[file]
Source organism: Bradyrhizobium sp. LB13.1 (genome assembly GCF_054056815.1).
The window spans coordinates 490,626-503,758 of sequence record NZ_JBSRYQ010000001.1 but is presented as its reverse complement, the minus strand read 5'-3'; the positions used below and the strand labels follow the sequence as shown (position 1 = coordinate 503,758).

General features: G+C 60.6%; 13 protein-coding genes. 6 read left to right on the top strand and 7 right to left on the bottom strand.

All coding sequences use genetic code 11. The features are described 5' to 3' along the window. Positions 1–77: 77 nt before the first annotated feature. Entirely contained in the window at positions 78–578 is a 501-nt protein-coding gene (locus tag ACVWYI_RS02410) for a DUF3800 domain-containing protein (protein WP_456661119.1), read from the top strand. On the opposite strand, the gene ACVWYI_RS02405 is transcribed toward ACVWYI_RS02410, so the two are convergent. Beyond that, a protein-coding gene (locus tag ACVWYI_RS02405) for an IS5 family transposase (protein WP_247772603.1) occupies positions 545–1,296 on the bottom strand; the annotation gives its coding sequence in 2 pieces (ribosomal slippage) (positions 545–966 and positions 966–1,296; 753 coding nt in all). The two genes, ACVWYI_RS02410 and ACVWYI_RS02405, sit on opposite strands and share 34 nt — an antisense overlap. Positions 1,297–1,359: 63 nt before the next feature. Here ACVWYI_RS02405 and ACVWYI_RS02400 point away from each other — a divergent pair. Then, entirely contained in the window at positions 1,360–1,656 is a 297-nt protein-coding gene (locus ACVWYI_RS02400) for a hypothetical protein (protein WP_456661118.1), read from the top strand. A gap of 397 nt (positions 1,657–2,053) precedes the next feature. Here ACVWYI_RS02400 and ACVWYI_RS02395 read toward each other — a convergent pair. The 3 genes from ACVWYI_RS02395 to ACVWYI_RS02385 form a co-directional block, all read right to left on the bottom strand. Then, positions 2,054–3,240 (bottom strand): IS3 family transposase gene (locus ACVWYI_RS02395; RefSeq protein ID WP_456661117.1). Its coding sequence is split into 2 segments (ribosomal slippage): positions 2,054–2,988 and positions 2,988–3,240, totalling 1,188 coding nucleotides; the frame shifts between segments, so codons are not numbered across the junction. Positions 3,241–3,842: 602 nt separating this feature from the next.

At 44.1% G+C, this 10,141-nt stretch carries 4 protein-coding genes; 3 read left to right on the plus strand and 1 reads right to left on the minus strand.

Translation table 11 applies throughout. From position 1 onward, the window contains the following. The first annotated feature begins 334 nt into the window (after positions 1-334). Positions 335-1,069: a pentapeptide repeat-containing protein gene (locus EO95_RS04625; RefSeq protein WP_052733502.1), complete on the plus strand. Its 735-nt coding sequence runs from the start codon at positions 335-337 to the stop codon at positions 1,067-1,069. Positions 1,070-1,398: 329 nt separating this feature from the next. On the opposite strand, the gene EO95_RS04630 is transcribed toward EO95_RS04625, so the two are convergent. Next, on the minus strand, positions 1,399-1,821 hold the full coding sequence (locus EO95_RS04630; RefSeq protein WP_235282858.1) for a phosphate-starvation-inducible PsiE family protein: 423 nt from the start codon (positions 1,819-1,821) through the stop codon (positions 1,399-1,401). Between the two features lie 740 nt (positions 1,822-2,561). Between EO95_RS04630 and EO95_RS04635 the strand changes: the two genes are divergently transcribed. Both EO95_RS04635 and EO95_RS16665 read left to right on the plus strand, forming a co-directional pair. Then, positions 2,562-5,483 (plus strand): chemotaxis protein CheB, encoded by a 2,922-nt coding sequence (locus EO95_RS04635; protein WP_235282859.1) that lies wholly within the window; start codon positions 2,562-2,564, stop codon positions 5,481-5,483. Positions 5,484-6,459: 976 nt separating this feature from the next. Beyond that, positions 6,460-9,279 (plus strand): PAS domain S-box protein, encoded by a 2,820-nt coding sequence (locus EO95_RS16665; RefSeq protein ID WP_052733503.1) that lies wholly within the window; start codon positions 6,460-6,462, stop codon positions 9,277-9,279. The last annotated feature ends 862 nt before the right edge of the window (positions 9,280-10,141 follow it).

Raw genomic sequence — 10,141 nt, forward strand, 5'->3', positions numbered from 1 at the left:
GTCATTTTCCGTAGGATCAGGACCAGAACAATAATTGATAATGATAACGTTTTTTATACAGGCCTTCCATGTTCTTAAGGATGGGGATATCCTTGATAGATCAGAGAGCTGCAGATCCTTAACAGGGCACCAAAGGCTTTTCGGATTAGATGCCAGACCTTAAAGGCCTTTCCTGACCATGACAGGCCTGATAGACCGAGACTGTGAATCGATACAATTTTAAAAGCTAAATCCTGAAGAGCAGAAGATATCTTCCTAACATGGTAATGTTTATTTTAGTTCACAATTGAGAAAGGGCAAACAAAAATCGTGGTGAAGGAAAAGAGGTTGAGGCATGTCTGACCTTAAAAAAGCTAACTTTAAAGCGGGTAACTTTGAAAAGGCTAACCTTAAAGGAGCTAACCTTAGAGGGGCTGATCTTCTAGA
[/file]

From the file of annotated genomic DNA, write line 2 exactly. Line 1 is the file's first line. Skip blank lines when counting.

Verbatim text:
The window spans coordinates 490,626-503,758 of sequence record NZ_JBSRYQ010000001.1 but is presented as its reverse complement, the minus strand read 5'-3'; the positions used below and the strand labels follow the sequence as shown (position 1 = coordinate 503,758).